Let’s admit it, most of us are doing a somewhat subpar job of feeding ourselves and our dependants. We are running down the aisles of the supermarket in search of something that is relatively healthy, quick to prepare, and will not lead to too much resistance from your kids. With all the pressure that we face in our day to day lives, it is understandable that we opt for ordering in pizza or dropping by the fastfood joint down the street more than we ideally would like. Even for those self-proclaimed #foodies, occupied with preparing and photographing the most gorgeous looking new superfoods, this whole food thing can get pretty confusing. A food that is hailed as the healthier, more sustainable option one month, can easily be ostracised the next month, citing a wide range of shocking health concerns. It is just a matter of time before avocados, oat milk and acai fruit will be run over by the next big food hype. Unclear food standards A big part of the problem is that we are not sure on how to feed ourselves. Not really, anyway. How much easier would it be if we could just get an objective and decisive plan that outlines what we should and should not eat and drink? Sure, there are seemingly impartial guidelines, often sponsored by governments and health institutes. The thing is that those seem to change every so many years, including new food groups that are apparently indispensable to our health, and excluding previously commonly accepted foods as being undesirable. While some might instantly point at the lobbyists and big food corporations, and their inherent interest in getting ‘their’ foods whitelisted, no matter the cost, this is not a discussion that I would like to get into now. Instead, I’d like to focus on a potential solution that has been discussed more and more in recent years. Moving away from one-size-fits-all diets After all, some of the confusion does stem from the fact that we are all different. Some of us have food intolerances or allergies, while others have specific health concerns that require a certain diet. Sporters require different nutrients than the occupants of your local elderly home. As such, there is no ‘one size fits all’ approach when it comes to food. This makes it harder to draw a hard line separating ‘the bad’ from ‘the good’ and everything in-between. As such, the ideal solution that has been proposed is a rather futuristic and Star Trek-esque one. Its basic premise is that food can be specifically engineered to match your personal genome. Our personal diet will be customised to ensure that it best suits us. As such, it might include ingredients that would absolutely bloat your neighbour if he were to eat it; while simultaneously his diet will have you running for the loo several times per day. Personalised nutrition This whole idea of personalised nutrition can bring much needed clarity in this food world of hazy intolerances and limits. We are not meant to be eating the same thing - all of us require different nutrients in varying quantities. Research has shown that our innate biological response to certain food items can vary wildly. For instance, in a study performed by Israeli researchers in 2015, people were presented with a brand of sugary ice cream. Their glucose levels were carefully monitored - only to find that while some showed a definite blood glucose ‘spike’, it barely registered for others. A groundbreaking finding, that paved the way for personalised nutrition enthusiasts. Genetic testing Up to now, much nutritional research assumed that all human beings were the same and would therefore react to similar food groups in a similar fashion. However, much of how we ‘handle’ food is determined by our genetics, specific microbes in our gut, as well as some distinct variations in our organs’ internal physiology. This could mean that by performing genetic testing, you can come up with a personalised diet that best suits someone’s physiology as a whole.   Today, various companies and dozens of researchers around the world are rallying around this idea and performing exhaustive genetic DNA testing to figure out exactly which genes correlate with which innate food preferences. According to Jeffrey Blumberg, who serves as a professor of nutrition science and policy at Tufts University in Massachusetts, DNA testing is not just the key to a better understanding of our bodies - it is also key to developing personalised nutrition: “ I’ll be able to tell you what kinds of fruits, what kinds of vegetables and what kinds of wholegrains you should be choosing, or exactly how often .” Cooking in the future And yes, some of you might already cry fowl at the thought of having to prepare individual meals for each member of your family - let alone go through the shopping process, equipped with an exhaustive list of do’s and don’ts for every member.   Thankfully, this is something that is worked on as well - for instance through engineered food products. Many scientists are hoping that by 2028, we will be able to ‘create’ our own superfoods. Chef robots are already being developed, who will have a nutritious, delicious meal waiting for you once you get home. He won’t mind having to tend to everyone’s individual wishes: his robotic arms are happy to cut, chop and stir away. Robots and 3D printers Besides this sous-chef robot, more kitchen innovations are coming up to make your life easier - including smart appliances and digital kitchen assistants. The shopping part will be significantly easier as well: what to think about smart fridges, capable of analysing and predicting? They will automatically place an order at your supermarket when you are out of eggs, and while it’s on it, order the ingredients for the dishes that your smart oven picked out for you tonight.   Or, perhaps there won’t even be supermarkets in 2028 - much like Star Trek’s replicators, 3D printers are slowly but steadily moving into the food space. 3D printers can be equipped with various ingredient capsules, that can be used to quite literally ‘print’ your lunch or dinner - using the exact nutrients and ingredients that suit your personal palette. Naturally enhanced foods Still clinging on to the idea of ‘natural’ foods? Well, then rest assured that those will certainly be able to live up to your personal genome as well. Through the engineering of food, certain food stuffs can be made to be more nutritious - like provitamin A-infused bananas -, or even healthier - like re-engineered junk food that uses only a fraction of the sugars and fats that are required today. All of this is achieved through genetics and bimolecular science, where DNA from one organism can be inserted into another - enriching the receiving organism with… well, quite literally any characteristic you would like it to have. Food purists will once again cry fowl at the idea: engineered food isn’t natural, they claim. Food is something that should not be experimented with. Those arguments are easy to counter, though, as nature has been performing this kind of engineering for centuries.   Evolution on steroids Genetic engineering is basically evolution on steroids, that uses interspecies breeding to come up with new and improved species. Without this process, we wouldn’t have our orange carrots (they were originally white), or our firm, sweet peaches (which used to be the size of cherries and very salty), or even our favourite summer snack of watermelons, that used to be small, round, hard and bitter. Nutritionally enhanced crops are all around us - and its benefits have been all too clear. Even more promising, now that genetics is moving into the area of DNA-editing, the genetic code of species can be cracked. A huge opportunity to alter the genetic codes of plants to better suit our personal genomes - and eventually improve our health tremendously.   Good food, happy people Good food makes everyone happy. This is why it is in your interest as well as mine to continue this groundbreaking research in ways of both understanding our own personal food genomes; as well as catering to it using enhanced, engineered food, specifically designed to fit you personally.   Still doubting whether this is the right way to go? Well, with almost 40 percent of all adults overweight or (morbidly) obese - a number that is growing steadily -, and obesity-related illnesses on the rise with no possible cure for this ‘obesity-epidemic’ in sight, it seems to me that we’ve got little to lose. https://www.whatsorb.com/solution/community/lifestyle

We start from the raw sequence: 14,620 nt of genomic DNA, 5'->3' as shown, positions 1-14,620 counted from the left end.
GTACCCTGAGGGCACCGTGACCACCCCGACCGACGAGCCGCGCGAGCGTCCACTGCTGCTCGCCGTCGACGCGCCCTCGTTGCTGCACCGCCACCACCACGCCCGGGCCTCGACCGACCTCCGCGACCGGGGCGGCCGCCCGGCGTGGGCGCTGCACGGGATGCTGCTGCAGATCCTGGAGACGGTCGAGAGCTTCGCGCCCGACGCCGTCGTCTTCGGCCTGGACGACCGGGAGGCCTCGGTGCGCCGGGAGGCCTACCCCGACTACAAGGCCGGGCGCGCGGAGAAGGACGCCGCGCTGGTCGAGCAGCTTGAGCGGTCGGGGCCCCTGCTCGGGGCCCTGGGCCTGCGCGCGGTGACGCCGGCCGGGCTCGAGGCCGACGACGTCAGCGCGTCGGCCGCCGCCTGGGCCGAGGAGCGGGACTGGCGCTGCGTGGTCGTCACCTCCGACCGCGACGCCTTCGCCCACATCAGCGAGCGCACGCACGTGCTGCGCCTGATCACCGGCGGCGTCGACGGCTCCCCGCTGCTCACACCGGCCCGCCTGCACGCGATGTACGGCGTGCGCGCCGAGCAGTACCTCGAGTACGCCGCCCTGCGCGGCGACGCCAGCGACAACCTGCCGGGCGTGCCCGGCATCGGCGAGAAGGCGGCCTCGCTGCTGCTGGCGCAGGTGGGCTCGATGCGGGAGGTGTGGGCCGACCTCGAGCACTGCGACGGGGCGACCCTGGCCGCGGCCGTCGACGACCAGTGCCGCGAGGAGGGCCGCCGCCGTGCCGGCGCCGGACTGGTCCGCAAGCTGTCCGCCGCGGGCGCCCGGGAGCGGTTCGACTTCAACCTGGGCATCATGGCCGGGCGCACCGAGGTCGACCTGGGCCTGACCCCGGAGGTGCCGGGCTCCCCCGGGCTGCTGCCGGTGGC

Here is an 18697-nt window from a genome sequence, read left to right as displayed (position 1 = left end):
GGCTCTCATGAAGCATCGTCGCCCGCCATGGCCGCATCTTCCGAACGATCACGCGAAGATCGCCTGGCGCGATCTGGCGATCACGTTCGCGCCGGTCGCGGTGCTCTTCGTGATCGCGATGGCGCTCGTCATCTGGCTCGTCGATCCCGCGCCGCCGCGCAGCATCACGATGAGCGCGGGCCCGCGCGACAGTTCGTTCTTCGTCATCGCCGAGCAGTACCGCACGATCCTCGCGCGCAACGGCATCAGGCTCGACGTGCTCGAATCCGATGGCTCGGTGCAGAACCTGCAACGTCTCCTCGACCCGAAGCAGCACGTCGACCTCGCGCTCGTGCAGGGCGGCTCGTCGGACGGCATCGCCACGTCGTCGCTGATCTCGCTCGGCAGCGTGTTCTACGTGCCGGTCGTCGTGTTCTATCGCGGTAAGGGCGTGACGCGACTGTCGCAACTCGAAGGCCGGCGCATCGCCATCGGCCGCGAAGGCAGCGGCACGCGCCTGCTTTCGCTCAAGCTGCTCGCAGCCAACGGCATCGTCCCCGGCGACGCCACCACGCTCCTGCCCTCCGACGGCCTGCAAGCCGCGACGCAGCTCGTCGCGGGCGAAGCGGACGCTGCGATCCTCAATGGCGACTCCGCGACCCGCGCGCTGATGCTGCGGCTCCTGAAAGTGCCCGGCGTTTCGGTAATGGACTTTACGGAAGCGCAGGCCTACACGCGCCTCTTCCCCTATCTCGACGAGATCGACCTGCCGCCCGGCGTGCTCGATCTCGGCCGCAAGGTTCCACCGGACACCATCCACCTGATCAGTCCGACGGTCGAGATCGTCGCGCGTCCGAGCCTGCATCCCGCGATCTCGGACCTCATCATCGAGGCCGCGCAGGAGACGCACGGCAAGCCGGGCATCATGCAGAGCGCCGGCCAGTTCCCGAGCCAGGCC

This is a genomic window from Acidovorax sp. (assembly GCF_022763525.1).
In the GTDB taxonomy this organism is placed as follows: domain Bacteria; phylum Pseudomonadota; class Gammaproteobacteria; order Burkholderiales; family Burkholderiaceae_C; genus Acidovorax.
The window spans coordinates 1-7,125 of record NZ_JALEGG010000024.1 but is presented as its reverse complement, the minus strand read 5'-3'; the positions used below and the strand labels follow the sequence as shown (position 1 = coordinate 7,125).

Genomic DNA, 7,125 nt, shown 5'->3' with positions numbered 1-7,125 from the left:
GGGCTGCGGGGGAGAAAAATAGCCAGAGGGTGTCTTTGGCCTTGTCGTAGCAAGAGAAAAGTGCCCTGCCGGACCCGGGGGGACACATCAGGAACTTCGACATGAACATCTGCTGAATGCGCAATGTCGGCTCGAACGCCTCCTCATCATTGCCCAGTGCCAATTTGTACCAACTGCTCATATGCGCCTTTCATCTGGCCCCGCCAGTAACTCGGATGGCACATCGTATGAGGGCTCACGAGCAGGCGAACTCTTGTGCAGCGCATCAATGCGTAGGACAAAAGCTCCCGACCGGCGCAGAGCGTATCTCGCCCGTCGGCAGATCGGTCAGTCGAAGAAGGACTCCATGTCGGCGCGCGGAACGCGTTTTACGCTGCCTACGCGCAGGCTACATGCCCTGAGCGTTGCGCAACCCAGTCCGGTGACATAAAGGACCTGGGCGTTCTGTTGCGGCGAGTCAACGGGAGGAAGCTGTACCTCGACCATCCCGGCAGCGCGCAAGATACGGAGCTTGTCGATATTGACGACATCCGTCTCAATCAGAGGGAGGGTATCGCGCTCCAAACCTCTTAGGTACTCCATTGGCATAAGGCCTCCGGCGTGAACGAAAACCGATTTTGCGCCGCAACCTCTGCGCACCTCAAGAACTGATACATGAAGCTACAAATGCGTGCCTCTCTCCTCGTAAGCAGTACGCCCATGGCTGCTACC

Let’s admit it, most of us are doing a somewhat subpar job of feeding ourselves and our dependants. We are running down the aisles of the supermarket in search of something that is relatively healthy, quick to prepare, and will not lead to too much resistance from your kids. With all the pressure that we face in our day to day lives, it is understandable that we opt for ordering in pizza or dropping by the fastfood joint down the street more than we ideally would like. Even for those self-proclaimed #foodies, occupied with preparing and photographing the most gorgeous looking new superfoods, this whole food thing can get pretty confusing. A food that is hailed as the healthier, more sustainable option one month, can easily be ostracised the next month, citing a wide range of shocking health concerns. It is just a matter of time before avocados, oat milk and acai fruit will be run over by the next big food hype. Unclear food standards A big part of the problem is that we are not sure on how to feed ourselves. Not really, anyway. How much easier would it be if we could just get an objective and decisive plan that outlines what we should and should not eat and drink? Sure, there are seemingly impartial guidelines, often sponsored by governments and health institutes. The thing is that those seem to change every so many years, including new food groups that are apparently indispensable to our health, and excluding previously commonly accepted foods as being undesirable. While some might instantly point at the lobbyists and big food corporations, and their inherent interest in getting ‘their’ foods whitelisted, no matter the cost, this is not a discussion that I would like to get into now. Instead, I’d like to focus on a potential solution that has been discussed more and more in recent years. Moving away from one-size-fits-all diets After all, some of the confusion does stem from the fact that we are all different. Some of us have food intolerances or allergies, while others have specific health concerns that require a certain diet. Sporters require different nutrients than the occupants of your local elderly home. As such, there is no ‘one size fits all’ approach when it comes to food. This makes it harder to draw a hard line separating ‘the bad’ from ‘the good’ and everything in-between. As such, the ideal solution that has been proposed is a rather futuristic and Star Trek-esque one. Its basic premise is that food can be specifically engineered to match your personal genome. Our personal diet will be customised to ensure that it best suits us. As such, it might include ingredients that would absolutely bloat your neighbour if he were to eat it; while simultaneously his diet will have you running for the loo several times per day. Personalised nutrition This whole idea of personalised nutrition can bring much needed clarity in this food world of hazy intolerances and limits. We are not meant to be eating the same thing - all of us require different nutrients in varying quantities. Research has shown that our innate biological response to certain food items can vary wildly. For instance, in a study performed by Israeli researchers in 2015, people were presented with a brand of sugary ice cream. Their glucose levels were carefully monitored - only to find that while some showed a definite blood glucose ‘spike’, it barely registered for others. A groundbreaking finding, that paved the way for personalised nutrition enthusiasts. Genetic testing Up to now, much nutritional research assumed that all human beings were the same and would therefore react to similar food groups in a similar fashion. However, much of how we ‘handle’ food is determined by our genetics, specific microbes in our gut, as well as some distinct variations in our organs’ internal physiology. This could mean that by performing genetic testing, you can come up with a personalised diet that best suits someone’s physiology as a whole.   Today, various companies and dozens of researchers around the world are rallying around this idea and performing exhaustive genetic DNA testing to figure out exactly which genes correlate with which innate food preferences. According to Jeffrey Blumberg, who serves as a professor of nutrition science and policy at Tufts University in Massachusetts, DNA testing is not just the key to a better understanding of our bodies - it is also key to developing personalised nutrition: “ I’ll be able to tell you what kinds of fruits, what kinds of vegetables and what kinds of wholegrains you should be choosing, or exactly how often .” Cooking in the future And yes, some of you might already cry fowl at the thought of having to prepare individual meals for each member of your family - let alone go through the shopping process, equipped with an exhaustive list of do’s and don’ts for every member.   Thankfully, this is something that is worked on as well - for instance through engineered food products. Many scientists are hoping that by 2028, we will be able to ‘create’ our own superfoods. Chef robots are already being developed, who will have a nutritious, delicious meal waiting for you once you get home. He won’t mind having to tend to everyone’s individual wishes: his robotic arms are happy to cut, chop and stir away. Robots and 3D printers Besides this sous-chef robot, more kitchen innovations are coming up to make your life easier - including smart appliances and digital kitchen assistants. The shopping part will be significantly easier as well: what to think about smart fridges, capable of analysing and predicting? They will automatically place an order at your supermarket when you are out of eggs, and while it’s on it, order the ingredients for the dishes that your smart oven picked out for you tonight.   Or, perhaps there won’t even be supermarkets in 2028 - much like Star Trek’s replicators, 3D printers are slowly but steadily moving into the food space. 3D printers can be equipped with various ingredient capsules, that can be used to quite literally ‘print’ your lunch or dinner - using the exact nutrients and ingredients that suit your personal palette. Naturally enhanced foods Still clinging on to the idea of ‘natural’ foods? Well, then rest assured that those will certainly be able to live up to your personal genome as well. Through the engineering of food, certain food stuffs can be made to be more nutritious - like provitamin A-infused bananas -, or even healthier - like re-engineered junk food that uses only a fraction of the sugars and fats that are required today. All of this is achieved through genetics and bimolecular science, where DNA from one organism can be inserted into another - enriching the receiving organism with… well, quite literally any characteristic you would like it to have. Food purists will once again cry fowl at the idea: engineered food isn’t natural, they claim. Food is something that should not be experimented with. Those arguments are easy to counter, though, as nature has been performing this kind of engineering for centuries.   Evolution on steroids Genetic engineering is basically evolution on steroids, that uses interspecies breeding to come up with new and improved species. Without this process, we wouldn’t have our orange carrots (they were originally white), or our firm, sweet peaches (which used to be the size of cherries and very salty), or even our favourite summer snack of watermelons, that used to be small, round, hard and bitter. Nutritionally enhanced crops are all around us - and its benefits have been all too clear. Even more promising, now that genetics is moving into the area of DNA-editing, the genetic code of species can be cracked. A huge opportunity to alter the genetic codes of plants to better suit our personal genomes - and eventually improve our health tremendously.   Good food, happy people Good food makes everyone happy. This is why it is in your interest as well as mine to continue this groundbreaking research in ways of both understanding our own personal food genomes; as well as catering to it using enhanced, engineered food, specifically designed to fit you personally.   Still doubting whether this is the right way to go? Well, with almost 40 percent of all adults overweight or (morbidly) obese - a number that is growing steadily -, and obesity-related illnesses on the rise with no possible cure for this ‘obesity-epidemic’ in sight, it seems to me that we’ve got little to lose. https://www.whatsorb.com/solution/community/lifestyle